We hear it all the time. Teens need more sleep. They burn the candle at both ends, with early start times for school followed by hours of after school activities and homework.

When I taught high school, I saw my students in first period at 7:45 a.m. and dismissed the last class 2:45 p.m. And guess what? These teens were exhausted at both ends of the day. They wanted coffee. Did you drink coffee in 10th grade?!

As adults, many of us empathize with the adolescent’s desire for more sleep. We’re tired, too. But do we really understand the unique problem teens face when it comes to their sleep deficits? Because in reality, the teen brain is very different from the adult brain. Which means that their sleep needs are very different too.

I wanted to find out for myself and my own two growing kids. What I did find was startling. Sarah Spinks, the producer of the Frontline documentary, Inside the Teenage Brain, said the topic of adolescents and sleep seemed to “hit a nerve”. Based on her research, I created this list of the five most common misconceptions about teens and sleep.

1. As kids get older, they need less sleep. According to Spinks, this is the biggest misconception. Ideally the average teen should be sleeping 9 1/2 hours per night. Yet, look at the typical adolescent day. Classes begin earlier than younger children’s, and their activities go much later into the evening.

2. If they’re tired, they’ll sleep. Not necessarily. Spinks looked at the research of Mary Carskadon (Brown) and Bill Dement (Stanford). They looked at what is called a “phase-delay” or the power of the biological clock to overtake the sleep-wakeful cycle found in younger children. “…the biological clock of pre-teens shifts forward, creating a “forbidden” zone for sleep around 9 or 10 p.m. It is propping them up just as they should be feeling sleepy.” In other words, they have a bounce around 9 or 10 pm making them think they should be fully awake when they really need to be winding down.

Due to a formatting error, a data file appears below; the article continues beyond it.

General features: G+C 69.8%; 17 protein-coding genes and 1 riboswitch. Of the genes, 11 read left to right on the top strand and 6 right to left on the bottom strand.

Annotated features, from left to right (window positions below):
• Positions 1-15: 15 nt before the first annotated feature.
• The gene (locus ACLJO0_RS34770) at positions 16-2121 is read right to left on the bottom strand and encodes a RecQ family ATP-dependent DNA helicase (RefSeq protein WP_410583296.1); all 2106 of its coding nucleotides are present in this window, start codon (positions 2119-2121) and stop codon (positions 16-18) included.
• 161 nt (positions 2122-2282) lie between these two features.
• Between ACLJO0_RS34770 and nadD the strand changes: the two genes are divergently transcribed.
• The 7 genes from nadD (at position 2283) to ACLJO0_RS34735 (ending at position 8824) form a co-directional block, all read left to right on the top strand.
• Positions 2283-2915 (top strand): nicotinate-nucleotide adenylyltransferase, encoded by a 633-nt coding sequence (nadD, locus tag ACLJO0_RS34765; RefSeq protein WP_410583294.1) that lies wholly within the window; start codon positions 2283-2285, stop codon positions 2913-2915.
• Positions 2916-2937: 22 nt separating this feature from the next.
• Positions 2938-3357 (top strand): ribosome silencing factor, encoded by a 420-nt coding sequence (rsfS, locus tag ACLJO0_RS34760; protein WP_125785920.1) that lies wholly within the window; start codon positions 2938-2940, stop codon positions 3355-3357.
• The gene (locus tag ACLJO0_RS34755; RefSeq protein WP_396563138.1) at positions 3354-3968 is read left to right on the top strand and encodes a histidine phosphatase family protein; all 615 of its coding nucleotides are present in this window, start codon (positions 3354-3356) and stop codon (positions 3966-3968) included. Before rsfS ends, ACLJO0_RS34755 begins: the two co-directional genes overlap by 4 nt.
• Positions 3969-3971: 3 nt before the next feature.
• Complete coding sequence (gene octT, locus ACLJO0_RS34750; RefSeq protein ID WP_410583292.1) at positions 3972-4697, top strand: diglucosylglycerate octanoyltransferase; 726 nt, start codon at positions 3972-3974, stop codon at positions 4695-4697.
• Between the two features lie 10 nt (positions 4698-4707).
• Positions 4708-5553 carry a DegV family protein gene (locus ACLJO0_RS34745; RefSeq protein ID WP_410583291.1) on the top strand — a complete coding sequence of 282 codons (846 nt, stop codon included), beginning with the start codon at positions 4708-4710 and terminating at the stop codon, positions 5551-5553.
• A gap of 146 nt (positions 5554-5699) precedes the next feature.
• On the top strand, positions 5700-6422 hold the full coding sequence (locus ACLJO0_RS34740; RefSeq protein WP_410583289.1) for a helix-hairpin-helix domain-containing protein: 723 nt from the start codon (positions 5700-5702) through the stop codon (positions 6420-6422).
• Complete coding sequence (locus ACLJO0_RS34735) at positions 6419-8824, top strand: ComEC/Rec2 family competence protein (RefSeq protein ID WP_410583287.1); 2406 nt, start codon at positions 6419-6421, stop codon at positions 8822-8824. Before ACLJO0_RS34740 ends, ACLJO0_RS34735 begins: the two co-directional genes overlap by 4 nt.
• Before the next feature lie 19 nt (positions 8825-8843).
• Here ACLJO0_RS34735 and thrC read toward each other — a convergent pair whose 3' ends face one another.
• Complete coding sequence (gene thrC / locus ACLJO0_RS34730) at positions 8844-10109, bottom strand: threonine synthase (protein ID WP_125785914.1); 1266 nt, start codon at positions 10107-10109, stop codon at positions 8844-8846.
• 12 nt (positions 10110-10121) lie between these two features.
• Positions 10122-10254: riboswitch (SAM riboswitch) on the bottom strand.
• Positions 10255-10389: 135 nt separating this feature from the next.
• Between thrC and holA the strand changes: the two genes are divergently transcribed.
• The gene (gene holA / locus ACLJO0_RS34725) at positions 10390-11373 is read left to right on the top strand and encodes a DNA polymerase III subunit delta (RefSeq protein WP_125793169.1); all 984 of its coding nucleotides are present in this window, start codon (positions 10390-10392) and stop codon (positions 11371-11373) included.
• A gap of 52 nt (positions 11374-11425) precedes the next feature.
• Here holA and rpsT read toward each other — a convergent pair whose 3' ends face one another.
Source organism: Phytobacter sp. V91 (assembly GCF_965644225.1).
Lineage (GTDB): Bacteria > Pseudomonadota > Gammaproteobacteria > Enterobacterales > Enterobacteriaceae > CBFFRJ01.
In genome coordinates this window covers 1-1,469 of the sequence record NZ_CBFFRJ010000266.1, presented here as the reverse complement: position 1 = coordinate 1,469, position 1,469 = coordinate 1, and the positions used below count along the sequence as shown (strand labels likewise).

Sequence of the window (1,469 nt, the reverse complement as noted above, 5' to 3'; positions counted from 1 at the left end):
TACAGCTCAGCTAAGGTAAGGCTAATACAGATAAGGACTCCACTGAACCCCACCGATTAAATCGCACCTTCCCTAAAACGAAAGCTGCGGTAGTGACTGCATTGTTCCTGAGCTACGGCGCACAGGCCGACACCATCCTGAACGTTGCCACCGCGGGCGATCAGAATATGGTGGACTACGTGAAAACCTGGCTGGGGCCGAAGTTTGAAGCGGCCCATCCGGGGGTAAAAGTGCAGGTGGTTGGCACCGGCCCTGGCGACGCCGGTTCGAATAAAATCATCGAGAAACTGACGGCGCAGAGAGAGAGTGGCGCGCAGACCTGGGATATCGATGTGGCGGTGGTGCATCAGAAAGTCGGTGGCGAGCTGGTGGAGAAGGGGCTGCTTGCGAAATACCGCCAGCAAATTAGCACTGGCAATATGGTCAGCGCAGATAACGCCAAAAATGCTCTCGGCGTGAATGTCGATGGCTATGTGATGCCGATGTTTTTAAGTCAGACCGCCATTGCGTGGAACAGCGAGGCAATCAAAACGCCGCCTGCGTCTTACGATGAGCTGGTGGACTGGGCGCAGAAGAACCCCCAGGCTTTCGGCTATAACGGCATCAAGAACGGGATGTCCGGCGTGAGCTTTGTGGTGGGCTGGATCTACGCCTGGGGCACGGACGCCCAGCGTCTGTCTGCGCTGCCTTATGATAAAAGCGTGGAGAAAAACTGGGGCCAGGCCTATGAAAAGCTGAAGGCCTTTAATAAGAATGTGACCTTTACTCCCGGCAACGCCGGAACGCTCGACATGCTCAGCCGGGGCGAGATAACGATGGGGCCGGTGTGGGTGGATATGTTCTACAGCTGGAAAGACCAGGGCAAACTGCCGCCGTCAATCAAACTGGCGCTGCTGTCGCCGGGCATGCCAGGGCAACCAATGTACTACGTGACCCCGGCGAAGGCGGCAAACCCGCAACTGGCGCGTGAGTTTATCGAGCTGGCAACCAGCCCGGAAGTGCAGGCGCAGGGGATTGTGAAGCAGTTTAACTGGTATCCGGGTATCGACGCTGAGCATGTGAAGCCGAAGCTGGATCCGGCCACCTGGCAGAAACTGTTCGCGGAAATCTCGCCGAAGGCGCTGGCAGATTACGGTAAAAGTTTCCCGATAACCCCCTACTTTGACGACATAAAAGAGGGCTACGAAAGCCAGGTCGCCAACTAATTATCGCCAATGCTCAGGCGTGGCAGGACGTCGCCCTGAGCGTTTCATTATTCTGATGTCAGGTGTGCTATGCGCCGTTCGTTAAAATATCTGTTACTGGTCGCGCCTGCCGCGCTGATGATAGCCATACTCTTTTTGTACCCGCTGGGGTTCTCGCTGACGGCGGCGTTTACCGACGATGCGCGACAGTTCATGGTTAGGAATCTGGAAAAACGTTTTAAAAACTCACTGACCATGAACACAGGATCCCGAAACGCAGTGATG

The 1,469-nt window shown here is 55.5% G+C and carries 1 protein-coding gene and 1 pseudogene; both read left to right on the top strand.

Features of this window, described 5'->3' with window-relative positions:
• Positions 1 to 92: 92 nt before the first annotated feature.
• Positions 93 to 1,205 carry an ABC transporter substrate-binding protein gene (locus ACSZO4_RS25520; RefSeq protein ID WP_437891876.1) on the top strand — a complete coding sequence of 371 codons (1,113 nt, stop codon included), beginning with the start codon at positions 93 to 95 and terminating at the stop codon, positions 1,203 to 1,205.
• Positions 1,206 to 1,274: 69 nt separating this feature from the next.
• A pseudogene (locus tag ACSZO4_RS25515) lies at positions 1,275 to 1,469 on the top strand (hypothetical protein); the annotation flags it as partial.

3. There’s no harm in being tired. Spinks puts the teenage sleep deficit in context. Many young people drive, and a sleepy driver is a less safe driver. And the New York Times reports that lack of sleep increases consumption of carbohydrates and calories and ages fat cells by 20 years, leading to weight gain. The physical dangers of sleep deprivation are real.

4. Keeping up academically requires late nights. Spinks looks at research by Dr. Robert Strickgold of Harvard University Medical School. His work indicates that it is during two phases of sleep that the brain distributes and reinforces lessons learned during the day. “What these studies show,” she writes of the research, “is that learning a new task, whether it is sports or music, will be greatly helped by getting a good night’s sleep and that students’ ability to remember things, be it a lesson on geometry or the causes of the Second World War, is mediated by sleep.” After a certain point, an hour of sleep is worth more than another hour of studying.

5. Being tired is a fact of life. This need not be true. We can make conscious choices to preserve sleep. Try a firm “lights out” time, put the breaks on unlimited activities; or be more honest with ourselves on how we want our children to be spending their time.

Certainly life can be complicated. Figuring out how to help teens get the sleep they need shouldn’t be.


Blog written by Sarah Maraniss Vander Schaaff, staff writer for Mindprint Learning. This blog was edited and updated on 5/5/2107.

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